The agreement, signed in 2004 between Moscow and Washington, aims to recover highly enriched uranium from the poorly protected research facilities to which both countries sent fuel over several decades.
Russia has pledged to repatriate 200 kilograms of highly enriched uranium fuel, supplied to Romania back in 1957, for temporary technological storage, subsequent processing and ultimate disposal, a spokesman for Rosatom told Bellona Web.
Rosatom estimated that the uranium, which is enriched to 36 percent, would be sufficient for building a nuclear weapon. Standard weapons enrichment is usually about 70 percent.
Sergei Kiriyenko, head of Russia’s state nuclear corporation Rosatom, which is responsible for the repatriation, was quoted by the ITAR TASS news agency as saying such operations “are evidence of Russia’s responsibility for ensuring the non-proliferation of nuclear arms.”
Borbala Vaida, director of the Romanian National Committee for the Control of Nuclear Activity, signed the fuel repatriation agreement for Romania on Saturday with Kiriyenko, the Rosatom spokesman said.
“Bellona is glad the highly enriched uranium fuel is now going into better, hopefully more secure storage than it was in Romania,” said Nils Bøhmer, Bellona’s nuclear physicist.
“But we also think that even in Russia a better job of securing storage facilities for highly enriched uranium and other materials that would be of interest to terrorists could be done,” he added.
Igor Kudrik, Bellona’s Russian nuclear industry expert agreed.
The cost of removing Romania’s highly enriched uranium estimated at $4.5 million, which is to be disbursed by the US Department of State, ITAR-TASS said. A spokesman for State confirmed the cost to Bellona Web in Monday email interview.
The removal of 1.5 kilograms of waste requires five tonnes of protective equipment, according to Russian and American officials’ figures provided to Bellona Web by Rosatom and the State Department.
In the current project, Romania will pay about $700,000 dollars for keeping processed nuclear fuel in Russia, the news agency reported.
The experimental nuclear reactor in Romania, loaded with Russian fuel, was shut down in 2002, and in 2003 Russia removed part of the waste. The operation will be completed this year.
The other countries covered in the agreement
The repatriation of the Romanian fuel is part of the $450 million Global Threat Reduction Initiative, signed in 2004, which was introduced to countermand the threat of the nuclear material – which is by and large held at poorly secured research facilities and universities – from falling into the hands of terrorists.
The initiative’s aim is to retrieve highly enriched uranium sent by Moscow to 20 reactors in 17 countries and ship it back to Russia for storage and down blending.
Other countries covered by the fuel-return programme are Belarus, Bulgaria, China, the Czech Republic, North Korea, Egypt, Germany, Hungary, Kazakhstan, Uzbekistan, Latvia, Libya, Ukraine, Vietnam, Poland and Yugoslavia.
Reactors in Uzbekistan, Belarus, Ukraine, Romania and Poland are thought to be among the highest priority targets. The lion’s share of the repatriation costs are underwritten by the United States.
The research reactor fuel in question was shipped by Russia to several countries beginning in the 1950s.
The United States also exported nuclear reactors and highly enriched uranium during the same era, starting with President Dwight Eisenhower’s "Atoms for Peace" programme.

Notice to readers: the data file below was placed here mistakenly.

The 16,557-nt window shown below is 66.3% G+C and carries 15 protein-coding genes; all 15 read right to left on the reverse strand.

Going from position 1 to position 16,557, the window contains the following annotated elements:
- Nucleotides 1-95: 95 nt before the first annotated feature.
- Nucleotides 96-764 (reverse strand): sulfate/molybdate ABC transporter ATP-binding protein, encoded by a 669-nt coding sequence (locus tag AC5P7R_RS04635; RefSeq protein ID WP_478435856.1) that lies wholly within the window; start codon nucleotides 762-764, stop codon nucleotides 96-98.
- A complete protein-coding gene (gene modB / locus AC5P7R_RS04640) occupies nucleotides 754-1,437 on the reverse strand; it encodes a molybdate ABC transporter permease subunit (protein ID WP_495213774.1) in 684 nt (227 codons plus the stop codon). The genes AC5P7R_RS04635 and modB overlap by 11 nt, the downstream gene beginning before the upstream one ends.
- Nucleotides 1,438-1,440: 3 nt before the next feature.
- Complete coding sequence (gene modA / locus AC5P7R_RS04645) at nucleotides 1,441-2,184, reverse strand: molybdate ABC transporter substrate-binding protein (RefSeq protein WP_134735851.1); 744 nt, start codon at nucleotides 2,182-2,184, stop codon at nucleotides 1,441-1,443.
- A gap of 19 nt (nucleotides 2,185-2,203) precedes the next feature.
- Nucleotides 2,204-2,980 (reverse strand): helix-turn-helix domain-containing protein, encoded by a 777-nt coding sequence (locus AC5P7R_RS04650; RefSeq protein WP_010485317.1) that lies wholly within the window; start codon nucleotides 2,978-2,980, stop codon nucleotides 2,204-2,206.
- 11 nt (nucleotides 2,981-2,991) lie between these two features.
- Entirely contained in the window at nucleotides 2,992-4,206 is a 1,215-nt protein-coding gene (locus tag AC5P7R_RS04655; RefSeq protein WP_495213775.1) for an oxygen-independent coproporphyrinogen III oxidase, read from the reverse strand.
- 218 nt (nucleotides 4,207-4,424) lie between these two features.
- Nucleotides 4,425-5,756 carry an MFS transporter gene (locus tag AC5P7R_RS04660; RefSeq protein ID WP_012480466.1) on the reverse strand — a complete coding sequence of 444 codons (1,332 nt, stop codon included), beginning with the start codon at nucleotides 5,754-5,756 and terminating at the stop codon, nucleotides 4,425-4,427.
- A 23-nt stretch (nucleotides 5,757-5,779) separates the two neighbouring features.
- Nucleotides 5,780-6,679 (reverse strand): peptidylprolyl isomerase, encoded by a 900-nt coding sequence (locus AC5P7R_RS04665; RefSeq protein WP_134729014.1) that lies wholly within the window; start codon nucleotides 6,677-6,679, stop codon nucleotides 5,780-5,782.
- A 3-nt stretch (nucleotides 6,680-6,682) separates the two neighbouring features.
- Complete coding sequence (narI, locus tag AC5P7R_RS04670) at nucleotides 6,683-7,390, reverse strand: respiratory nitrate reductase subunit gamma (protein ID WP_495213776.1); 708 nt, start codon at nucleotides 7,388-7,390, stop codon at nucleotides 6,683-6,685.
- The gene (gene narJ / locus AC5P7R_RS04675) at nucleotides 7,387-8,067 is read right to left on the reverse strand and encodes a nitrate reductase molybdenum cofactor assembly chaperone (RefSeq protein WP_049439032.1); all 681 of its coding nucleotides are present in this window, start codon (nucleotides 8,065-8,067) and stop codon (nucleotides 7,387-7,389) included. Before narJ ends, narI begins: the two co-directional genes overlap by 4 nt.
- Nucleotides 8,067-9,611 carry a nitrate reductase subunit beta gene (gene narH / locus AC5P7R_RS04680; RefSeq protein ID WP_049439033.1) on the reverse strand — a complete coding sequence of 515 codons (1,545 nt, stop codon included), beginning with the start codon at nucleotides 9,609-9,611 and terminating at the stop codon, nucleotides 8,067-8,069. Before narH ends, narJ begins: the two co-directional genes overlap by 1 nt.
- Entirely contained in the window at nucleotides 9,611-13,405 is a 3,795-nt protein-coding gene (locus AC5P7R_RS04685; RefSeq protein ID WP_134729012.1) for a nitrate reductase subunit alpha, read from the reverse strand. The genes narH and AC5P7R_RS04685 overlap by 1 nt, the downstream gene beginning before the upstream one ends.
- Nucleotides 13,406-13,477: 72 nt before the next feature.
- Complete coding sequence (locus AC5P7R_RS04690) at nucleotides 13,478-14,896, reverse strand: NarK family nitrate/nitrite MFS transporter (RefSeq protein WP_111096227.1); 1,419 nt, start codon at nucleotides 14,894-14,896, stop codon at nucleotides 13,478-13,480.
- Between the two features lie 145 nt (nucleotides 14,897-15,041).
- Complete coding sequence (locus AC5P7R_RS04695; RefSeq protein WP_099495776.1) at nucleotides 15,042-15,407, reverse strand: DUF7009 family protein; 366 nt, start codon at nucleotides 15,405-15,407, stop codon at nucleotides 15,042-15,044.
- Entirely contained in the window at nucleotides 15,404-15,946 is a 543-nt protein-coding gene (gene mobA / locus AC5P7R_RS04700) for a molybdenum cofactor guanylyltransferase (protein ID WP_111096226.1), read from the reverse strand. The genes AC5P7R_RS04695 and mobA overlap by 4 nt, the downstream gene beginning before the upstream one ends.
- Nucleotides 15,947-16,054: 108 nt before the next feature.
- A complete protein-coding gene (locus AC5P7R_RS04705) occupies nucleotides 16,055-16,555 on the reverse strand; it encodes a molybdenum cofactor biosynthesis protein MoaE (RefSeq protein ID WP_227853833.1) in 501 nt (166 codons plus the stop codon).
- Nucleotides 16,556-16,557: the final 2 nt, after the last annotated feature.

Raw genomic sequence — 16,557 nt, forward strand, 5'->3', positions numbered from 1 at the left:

Under the Global Threat Reduction Initiative, the United States has removed all US-origin highly enriched uranium fuel from 16 countries on its list, according to The National Nuclear Safety Administration (NNSA), a semiautonomous body within the US Energy Department.
As of November 2008, the NNSA said it had repatriated fuel from Argentina, Brazil, Chile, Colombia, Denmark, Germany, Greece, Italy, Philippines, Portugal, Romania, Slovenia, South Korea, Spain, Sweden and Thailand.
Kiriyenko on Saturday said Russia has removed 650 kilograms of its nuclear fuel from Latvia, the Czech Republic, Poland, Vietnam, Bulgaria and other countries. The largest amount – 154 kilograms – was shipped back to Russia from Hungary.
Politics or practicality
The Soviet Union and later Russia sent out so much fuel that eminent Russian environmentalist Alexei Yablokov says all of it can never be accounted for.
"In principle, it is a very good idea to collect all used nuclear fuel which has been spread all over the world, but it is also an impossible task," he told Bellona Web when the agreement was signed.
"A huge amount of it will remain in reactors in different parts of the world, nuclear power plants in different countries will continue to be a powerful source of weapons-grade nuclear material."
For this reason, said Yablokov, the Global Threat Reduction Initiative is more a political than a practical step.
Security problems don’t stop in Russia
US nuclear experts have said, and Russian officials have acknowledged, that getting the fuel out of the reactors is only part of the problem. Russian facilities, by the admission of Rosatom officials, have security problems of their own.
Bellona’s Bøhmer stated the problem bluntly, saying, “We are not 100 percent guaranteed that Russian authorities know the whereabouts of their total nuclear inventory.”
Bellona’s concerns were echoed by Edwin Lyman, senior scientist in the Global Security Programme at the Union of Concerned Scientists in Washington.
He raised concerns when the agreement was initially inked about the security of the repatriated fuel in Russia, and noted Russia’s poor record for storing and safeguarding the atomic material it already has.
"Bringing all this back to Russia, yes, it’s a little paradoxical, given all the warnings about proliferation in Russia," said Lyman at the time.